Source: Google maps.
The point of this post is pretty simple: The cost of installing new concrete sidewalks various enormously. And the cost of the sidewalk itself — i.e., the 5′-wide ribbon of concrete — is the least of it. The bulk of the cost is in everything else that has to be done — curb, gutter, curb cuts, ramps, and, most importantly, drainage including storm sewers.
To make this point, I identified four sidewalk projects in the Town of Vienna, and estimated cost per linear foot. (Detail given below. This is a “sample of convenience”, being the first four projects I ran across.) The costs were $100, $150, $445, and $666 per linear foot of sidewalk. Presumably, if I’d looked at a larger sample of projects, I would have seen even more variation.
In the Town of Vienna, a) there’s really no meaningful “typical” cost for putting in sidewalks and b) in any given situation, the cost might be a lot more than you’d think.
The high costs of sidewalks — and the fact that literally “the sidewalk” is typically the smallest part of the cost — has some important implications for a couple of items that I’ve mentioned recently.
Robinson bequest for sidewalks. At the last Transportation Safety Commission (TSC) meeting, I found out that the Robinson estate bequest for sidewalks in the Town of Vienna was being interpreted as literally that: payment for the concrete sidewalk, period (Post #518). Depending on the project, then, the Town would have to pay for everything else to make that sidewalk possible. That’s certainly going to tilt the use of those funds toward simple projects where (e.g.) there is already curb and gutter in place, with no need for extensive modifications for site drainage.
Sidewalks versus road closure for the neighborhoods behind Sunrise/444 Maple West. At the last Town Council meeting, citizens offered some things the Town could do to address pedestrian safety and traffic in the neighborhoods adjacent to the proposed Sunrise facility (Post #517). Among those was the idea of putting in sidewalks on (among other) Glen Avenue. But Councilman Potter suggested that simply closing Wade Hampton at Glen would be a less costly solution. And based on these per-foot costs, that seems like a plausible statement. Based on those four costs per foot, 1400′ of sidewalk for Glen Avenue (pictured above) might cost anywhere from $140,000 to more than $900,000.
Baseline via VDOT
First, as a baseline, I found a reasonably recent set of estimates (.pdf), done for the Virginia Department of Transportation (VDOT), showing typical construction costs in our area. They say that the typical cost of plain-vanilla 5′ wide sidewalk, plus curb and gutter, runs about $70 a linear foot. Plus a bit of excavation. That’s $30 for the concrete sidewalk, and $40 for the curb and gutter.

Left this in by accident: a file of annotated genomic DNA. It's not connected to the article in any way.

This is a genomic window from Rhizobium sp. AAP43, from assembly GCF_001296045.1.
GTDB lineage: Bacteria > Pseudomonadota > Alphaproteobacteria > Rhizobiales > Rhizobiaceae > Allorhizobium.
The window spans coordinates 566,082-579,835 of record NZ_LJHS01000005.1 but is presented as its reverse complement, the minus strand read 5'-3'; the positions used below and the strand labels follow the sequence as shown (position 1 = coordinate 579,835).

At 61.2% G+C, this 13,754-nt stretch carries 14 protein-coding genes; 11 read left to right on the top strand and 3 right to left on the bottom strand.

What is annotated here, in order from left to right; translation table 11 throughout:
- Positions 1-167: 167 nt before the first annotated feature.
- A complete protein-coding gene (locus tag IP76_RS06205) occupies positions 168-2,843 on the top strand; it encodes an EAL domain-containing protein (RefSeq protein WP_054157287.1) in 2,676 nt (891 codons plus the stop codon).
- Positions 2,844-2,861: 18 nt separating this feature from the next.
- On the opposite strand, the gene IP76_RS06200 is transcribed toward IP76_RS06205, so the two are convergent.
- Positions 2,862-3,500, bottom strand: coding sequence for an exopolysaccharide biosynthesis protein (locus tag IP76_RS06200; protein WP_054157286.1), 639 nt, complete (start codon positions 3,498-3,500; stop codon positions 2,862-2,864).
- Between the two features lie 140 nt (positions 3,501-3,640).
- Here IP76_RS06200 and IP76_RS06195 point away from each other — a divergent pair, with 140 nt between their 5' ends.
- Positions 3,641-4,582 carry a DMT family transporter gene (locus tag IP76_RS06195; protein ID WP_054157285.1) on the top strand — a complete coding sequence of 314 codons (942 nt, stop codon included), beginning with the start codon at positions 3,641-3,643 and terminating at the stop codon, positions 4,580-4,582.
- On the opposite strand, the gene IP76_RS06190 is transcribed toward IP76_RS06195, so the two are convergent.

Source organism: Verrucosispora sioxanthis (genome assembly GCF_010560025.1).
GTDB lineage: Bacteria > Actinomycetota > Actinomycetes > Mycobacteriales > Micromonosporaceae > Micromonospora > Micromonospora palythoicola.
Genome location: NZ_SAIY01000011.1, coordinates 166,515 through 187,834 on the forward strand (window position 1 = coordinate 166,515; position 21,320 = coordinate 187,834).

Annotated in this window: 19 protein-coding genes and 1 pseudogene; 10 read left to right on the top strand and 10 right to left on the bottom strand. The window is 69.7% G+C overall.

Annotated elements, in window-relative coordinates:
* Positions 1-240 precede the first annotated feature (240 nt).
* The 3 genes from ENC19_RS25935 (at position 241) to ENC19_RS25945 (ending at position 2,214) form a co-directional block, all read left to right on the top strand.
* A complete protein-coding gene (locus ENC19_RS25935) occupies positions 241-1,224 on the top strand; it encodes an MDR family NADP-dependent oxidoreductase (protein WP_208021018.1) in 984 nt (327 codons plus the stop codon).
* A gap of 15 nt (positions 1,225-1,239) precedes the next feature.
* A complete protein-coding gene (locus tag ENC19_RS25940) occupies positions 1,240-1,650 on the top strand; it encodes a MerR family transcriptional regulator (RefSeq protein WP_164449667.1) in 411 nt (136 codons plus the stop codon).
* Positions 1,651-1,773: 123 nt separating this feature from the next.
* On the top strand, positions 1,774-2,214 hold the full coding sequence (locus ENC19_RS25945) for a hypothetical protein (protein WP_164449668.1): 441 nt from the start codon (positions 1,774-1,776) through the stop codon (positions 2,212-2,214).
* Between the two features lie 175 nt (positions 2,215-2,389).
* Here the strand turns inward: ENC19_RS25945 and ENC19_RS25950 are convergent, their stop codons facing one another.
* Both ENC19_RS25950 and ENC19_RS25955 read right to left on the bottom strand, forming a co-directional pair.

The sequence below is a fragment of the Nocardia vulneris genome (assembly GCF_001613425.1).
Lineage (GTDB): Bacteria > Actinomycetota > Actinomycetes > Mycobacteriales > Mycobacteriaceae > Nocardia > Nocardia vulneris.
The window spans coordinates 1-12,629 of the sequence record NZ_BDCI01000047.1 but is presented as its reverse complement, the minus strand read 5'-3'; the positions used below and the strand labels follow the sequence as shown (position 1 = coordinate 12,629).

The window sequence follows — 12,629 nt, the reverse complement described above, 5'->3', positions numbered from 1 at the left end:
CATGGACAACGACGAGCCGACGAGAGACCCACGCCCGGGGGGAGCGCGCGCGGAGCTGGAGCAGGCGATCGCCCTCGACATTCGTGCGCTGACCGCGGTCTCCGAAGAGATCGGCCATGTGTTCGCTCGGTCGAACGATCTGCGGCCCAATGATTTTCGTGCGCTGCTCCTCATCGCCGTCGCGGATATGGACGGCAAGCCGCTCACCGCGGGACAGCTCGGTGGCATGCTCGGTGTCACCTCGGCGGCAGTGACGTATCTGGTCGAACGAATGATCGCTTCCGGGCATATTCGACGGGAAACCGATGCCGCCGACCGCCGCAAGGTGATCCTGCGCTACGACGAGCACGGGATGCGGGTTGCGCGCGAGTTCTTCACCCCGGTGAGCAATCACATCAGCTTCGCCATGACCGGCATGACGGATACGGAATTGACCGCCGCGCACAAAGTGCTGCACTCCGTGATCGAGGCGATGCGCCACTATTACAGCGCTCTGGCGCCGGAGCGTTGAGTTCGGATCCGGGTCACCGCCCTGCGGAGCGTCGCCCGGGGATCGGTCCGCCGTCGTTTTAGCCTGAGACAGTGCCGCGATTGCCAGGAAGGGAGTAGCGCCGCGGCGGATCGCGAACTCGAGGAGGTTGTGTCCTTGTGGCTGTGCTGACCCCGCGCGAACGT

But the cost of the sidewalk, in isolation, is not the cost of the project. For example, according to that source, every new Americans With Disabilities ACT (ADA)-complaint curb ramp typically adds about $2500 to the cost. (So a ramp costs as much as 35′ of plain-vanilla sidewalk, curb, and gutter). And dealing with drainage — regrading the adjacent land, installing storm sewers and the like — can cost several times what the sidewalk itself costs.
Four actual Town of Vienna project costs
I’m just going to show the first four examples that I ran across, comparing the Town’s cost estimate to the length of the sidewalk per Google Maps. These are cases where the project was described as a sidewalk project (e.g., not rebuilding the associated roadway or anything like that).
Here’s 836 Ninovan Rd SE, $36,000 for what appears to me to be 87′ of sidewalk, curb, gutter (as measured from Google maps), or about $425/foot. That was clearly flat, level ground.
Here’s west side of Nutley, filling in the gap between the shopping center and Windover Heights, $100,000 for what appears to be about 150′, or about $666/foot.
On the other hand, Cottage street, $241,500 for what appears to be 2225 feet of sidewalk, or just over $100/foot. You can look at it in Google maps and see this was straightforward.
On 300 and 302 Adahi, $28,000 for about 190′, or $150/foot. This one was described as easy enough that it didn’t need site plans.